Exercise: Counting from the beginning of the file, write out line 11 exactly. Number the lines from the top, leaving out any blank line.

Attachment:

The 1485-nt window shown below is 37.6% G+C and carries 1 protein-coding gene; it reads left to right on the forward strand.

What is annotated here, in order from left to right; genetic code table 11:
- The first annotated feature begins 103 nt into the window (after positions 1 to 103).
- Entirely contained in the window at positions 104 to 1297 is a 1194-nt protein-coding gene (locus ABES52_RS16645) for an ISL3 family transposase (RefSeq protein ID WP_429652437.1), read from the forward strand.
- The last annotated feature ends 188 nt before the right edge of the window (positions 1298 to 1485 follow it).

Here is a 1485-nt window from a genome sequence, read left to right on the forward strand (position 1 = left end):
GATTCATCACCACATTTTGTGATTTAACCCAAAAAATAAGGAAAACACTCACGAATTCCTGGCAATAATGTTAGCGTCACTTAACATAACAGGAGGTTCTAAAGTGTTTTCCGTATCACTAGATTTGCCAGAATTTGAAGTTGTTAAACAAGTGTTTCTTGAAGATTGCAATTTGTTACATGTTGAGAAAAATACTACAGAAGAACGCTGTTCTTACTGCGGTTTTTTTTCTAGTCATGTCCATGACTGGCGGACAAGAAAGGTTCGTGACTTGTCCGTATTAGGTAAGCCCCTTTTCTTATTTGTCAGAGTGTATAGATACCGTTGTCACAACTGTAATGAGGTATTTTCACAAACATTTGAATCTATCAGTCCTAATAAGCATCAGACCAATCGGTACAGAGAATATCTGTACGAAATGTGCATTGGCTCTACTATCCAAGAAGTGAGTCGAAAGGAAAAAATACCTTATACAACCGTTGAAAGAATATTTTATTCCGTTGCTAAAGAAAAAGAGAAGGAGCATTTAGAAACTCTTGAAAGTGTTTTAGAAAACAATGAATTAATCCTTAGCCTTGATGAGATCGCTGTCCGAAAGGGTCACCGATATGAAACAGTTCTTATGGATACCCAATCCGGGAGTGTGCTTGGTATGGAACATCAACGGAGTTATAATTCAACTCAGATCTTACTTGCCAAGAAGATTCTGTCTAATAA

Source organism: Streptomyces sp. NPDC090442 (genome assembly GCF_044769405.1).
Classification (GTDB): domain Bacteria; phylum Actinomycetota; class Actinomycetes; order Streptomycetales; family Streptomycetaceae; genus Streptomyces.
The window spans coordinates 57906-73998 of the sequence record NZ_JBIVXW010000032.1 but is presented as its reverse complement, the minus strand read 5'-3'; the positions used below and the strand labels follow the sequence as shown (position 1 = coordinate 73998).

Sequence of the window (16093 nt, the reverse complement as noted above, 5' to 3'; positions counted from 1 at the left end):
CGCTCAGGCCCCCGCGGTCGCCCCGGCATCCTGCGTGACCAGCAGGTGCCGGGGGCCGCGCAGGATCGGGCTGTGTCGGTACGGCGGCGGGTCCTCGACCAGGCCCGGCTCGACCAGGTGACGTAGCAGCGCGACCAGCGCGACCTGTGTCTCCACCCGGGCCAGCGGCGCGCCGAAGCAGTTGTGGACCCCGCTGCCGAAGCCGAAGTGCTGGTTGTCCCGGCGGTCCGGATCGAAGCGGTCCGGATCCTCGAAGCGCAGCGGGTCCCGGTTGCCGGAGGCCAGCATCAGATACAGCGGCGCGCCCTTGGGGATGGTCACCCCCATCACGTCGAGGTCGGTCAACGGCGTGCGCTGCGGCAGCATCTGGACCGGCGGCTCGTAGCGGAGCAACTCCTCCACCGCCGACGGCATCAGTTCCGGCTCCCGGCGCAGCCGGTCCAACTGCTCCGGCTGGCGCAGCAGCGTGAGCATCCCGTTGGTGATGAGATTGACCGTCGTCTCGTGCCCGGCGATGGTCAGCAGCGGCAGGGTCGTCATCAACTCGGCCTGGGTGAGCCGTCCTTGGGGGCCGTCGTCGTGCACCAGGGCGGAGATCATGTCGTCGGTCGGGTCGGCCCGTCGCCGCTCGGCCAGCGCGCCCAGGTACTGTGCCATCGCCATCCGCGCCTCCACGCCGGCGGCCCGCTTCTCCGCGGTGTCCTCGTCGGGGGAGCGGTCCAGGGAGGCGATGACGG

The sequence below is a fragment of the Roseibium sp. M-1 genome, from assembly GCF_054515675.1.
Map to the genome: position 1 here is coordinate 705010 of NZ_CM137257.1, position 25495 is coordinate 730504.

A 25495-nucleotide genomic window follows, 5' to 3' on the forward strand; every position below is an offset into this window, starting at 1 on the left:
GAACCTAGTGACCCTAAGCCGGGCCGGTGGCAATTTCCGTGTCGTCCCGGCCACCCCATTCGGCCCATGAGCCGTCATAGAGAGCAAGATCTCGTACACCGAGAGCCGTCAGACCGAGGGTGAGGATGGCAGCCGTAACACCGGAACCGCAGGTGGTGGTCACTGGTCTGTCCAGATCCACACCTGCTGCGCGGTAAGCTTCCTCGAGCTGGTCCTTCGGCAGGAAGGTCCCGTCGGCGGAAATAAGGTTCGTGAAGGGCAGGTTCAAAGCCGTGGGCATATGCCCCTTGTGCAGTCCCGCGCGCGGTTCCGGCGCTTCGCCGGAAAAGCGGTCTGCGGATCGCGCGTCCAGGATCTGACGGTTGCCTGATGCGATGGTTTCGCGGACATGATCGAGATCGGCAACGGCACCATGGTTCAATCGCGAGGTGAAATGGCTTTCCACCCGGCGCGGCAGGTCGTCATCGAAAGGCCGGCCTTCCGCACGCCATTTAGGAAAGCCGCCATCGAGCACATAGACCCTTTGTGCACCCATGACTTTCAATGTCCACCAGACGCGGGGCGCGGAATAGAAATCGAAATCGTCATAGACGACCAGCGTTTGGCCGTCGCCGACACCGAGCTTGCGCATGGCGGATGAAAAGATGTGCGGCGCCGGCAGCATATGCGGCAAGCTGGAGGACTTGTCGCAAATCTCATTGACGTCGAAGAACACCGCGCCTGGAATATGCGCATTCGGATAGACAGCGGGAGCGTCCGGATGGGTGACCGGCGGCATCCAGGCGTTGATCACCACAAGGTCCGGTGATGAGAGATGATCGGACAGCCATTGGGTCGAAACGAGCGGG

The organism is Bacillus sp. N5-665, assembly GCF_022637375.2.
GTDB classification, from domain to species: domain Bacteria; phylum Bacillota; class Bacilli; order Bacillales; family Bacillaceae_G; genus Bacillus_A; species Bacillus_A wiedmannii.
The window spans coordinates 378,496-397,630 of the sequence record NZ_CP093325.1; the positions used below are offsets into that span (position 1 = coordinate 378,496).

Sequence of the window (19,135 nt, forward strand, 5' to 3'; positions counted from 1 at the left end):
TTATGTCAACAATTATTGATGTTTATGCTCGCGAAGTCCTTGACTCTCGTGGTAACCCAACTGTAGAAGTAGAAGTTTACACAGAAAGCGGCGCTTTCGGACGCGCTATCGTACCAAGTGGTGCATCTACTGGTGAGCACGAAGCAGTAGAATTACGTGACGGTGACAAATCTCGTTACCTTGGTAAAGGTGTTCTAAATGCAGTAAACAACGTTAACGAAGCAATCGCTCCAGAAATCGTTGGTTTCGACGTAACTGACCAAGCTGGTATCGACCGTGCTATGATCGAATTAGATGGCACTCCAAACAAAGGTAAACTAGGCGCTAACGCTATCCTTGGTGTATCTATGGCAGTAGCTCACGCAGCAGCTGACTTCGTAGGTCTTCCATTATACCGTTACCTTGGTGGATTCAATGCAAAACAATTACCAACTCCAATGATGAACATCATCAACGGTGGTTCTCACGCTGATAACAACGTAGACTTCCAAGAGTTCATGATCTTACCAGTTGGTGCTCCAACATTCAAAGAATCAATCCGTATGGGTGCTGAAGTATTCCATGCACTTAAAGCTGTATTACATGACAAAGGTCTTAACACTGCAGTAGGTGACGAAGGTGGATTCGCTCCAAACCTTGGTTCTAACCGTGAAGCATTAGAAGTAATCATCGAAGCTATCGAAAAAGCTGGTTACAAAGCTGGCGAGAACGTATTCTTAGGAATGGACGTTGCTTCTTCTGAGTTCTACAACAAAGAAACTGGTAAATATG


Sequence of the window (16093 nt, the reverse complement as noted above, 5' to 3'; positions counted from 1 at the left end):